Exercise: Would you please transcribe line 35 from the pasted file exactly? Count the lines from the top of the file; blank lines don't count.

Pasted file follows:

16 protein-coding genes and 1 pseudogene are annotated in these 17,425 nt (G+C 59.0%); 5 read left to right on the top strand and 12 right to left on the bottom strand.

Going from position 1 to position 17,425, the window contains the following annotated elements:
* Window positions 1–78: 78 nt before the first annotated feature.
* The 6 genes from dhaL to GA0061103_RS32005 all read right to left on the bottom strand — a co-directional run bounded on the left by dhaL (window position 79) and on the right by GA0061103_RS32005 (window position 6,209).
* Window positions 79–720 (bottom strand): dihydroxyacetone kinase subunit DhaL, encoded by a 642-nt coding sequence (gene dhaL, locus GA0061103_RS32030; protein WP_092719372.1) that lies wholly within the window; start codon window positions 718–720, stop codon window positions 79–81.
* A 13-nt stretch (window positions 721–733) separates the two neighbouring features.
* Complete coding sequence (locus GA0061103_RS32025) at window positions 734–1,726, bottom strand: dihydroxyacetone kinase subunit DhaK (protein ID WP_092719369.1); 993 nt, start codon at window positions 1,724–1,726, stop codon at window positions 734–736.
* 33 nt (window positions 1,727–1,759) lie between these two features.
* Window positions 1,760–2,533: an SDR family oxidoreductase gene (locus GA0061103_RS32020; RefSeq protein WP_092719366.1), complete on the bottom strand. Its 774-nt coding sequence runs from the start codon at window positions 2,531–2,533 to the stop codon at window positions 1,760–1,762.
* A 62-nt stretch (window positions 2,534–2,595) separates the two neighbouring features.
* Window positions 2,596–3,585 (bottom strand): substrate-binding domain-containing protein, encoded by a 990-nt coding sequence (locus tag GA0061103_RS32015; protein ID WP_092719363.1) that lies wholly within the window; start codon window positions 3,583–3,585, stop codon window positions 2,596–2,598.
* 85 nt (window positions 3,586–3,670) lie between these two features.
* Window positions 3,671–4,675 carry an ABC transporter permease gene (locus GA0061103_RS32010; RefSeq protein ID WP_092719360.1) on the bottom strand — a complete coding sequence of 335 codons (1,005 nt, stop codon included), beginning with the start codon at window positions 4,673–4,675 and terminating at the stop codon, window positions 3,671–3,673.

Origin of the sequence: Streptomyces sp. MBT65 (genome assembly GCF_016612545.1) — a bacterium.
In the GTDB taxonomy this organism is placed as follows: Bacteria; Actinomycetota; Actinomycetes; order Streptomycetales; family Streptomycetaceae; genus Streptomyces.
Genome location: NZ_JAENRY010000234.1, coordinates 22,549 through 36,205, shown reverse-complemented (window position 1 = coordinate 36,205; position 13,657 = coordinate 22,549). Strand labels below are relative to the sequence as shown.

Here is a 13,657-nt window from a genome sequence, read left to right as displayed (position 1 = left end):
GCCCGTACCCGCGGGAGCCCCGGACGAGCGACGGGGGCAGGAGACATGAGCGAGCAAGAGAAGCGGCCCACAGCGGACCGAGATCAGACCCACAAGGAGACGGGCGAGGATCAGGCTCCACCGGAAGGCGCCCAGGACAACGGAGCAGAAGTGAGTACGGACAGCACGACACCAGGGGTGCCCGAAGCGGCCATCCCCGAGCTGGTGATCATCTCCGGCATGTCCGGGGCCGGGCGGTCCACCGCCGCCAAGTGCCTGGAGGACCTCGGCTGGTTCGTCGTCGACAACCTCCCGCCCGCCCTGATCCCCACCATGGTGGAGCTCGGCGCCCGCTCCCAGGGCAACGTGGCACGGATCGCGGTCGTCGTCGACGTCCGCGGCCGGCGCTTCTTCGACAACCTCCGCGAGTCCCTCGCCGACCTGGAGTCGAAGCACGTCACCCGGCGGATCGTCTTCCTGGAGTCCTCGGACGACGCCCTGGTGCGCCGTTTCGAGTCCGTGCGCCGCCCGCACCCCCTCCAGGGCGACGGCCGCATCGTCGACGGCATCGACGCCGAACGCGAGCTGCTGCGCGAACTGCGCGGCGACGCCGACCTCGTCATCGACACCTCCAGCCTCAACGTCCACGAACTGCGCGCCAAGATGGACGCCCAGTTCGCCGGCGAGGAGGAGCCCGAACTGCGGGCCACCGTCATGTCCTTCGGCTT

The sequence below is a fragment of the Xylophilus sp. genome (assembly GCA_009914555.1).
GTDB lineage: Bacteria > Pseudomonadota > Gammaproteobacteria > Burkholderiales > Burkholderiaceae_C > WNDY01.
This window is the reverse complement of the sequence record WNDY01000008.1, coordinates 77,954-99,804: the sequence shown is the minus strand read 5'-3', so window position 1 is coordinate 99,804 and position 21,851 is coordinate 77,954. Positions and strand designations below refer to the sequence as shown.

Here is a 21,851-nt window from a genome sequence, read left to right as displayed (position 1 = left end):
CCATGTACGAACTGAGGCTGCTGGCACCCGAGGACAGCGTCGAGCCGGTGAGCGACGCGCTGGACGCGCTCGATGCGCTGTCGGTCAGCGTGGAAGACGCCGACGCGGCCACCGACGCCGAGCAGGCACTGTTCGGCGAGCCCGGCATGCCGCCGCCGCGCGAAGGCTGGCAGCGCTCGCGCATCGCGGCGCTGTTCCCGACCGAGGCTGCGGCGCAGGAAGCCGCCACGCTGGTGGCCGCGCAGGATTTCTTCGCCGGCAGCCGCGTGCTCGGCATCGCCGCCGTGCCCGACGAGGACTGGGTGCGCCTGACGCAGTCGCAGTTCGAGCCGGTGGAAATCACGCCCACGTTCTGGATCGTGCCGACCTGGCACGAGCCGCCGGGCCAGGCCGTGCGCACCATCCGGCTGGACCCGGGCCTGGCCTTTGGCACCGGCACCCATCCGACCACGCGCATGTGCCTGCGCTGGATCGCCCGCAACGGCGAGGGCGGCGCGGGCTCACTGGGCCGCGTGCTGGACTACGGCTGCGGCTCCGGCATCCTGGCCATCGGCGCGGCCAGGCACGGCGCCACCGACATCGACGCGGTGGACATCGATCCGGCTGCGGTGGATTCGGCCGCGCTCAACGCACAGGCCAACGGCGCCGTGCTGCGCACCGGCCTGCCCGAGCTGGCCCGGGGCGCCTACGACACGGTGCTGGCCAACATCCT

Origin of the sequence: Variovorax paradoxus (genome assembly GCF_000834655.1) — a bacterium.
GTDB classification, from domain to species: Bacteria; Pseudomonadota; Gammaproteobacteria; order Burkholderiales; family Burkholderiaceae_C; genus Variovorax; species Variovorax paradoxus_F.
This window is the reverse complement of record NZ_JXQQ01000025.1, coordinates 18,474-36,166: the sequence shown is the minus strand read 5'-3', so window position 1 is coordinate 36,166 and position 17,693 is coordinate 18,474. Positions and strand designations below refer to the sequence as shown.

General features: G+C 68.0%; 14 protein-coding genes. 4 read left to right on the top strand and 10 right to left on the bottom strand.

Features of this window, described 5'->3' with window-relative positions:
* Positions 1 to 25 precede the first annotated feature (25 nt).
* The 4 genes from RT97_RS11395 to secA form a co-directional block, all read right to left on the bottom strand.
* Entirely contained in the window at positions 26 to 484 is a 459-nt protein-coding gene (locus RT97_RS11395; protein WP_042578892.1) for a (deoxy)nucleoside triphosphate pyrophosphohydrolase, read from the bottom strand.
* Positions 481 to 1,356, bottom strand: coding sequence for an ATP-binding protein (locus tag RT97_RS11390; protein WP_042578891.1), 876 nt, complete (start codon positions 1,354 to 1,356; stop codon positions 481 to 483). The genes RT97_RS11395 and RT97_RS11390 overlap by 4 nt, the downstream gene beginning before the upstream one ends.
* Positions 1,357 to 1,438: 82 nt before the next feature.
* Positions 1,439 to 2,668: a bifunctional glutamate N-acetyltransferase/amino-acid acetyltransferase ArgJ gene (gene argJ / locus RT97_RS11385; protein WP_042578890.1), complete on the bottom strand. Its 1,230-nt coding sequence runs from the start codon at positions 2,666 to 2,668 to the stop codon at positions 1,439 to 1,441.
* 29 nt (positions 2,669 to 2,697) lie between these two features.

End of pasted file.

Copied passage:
* 29 nt (positions 2,669 to 2,697) lie between these two features.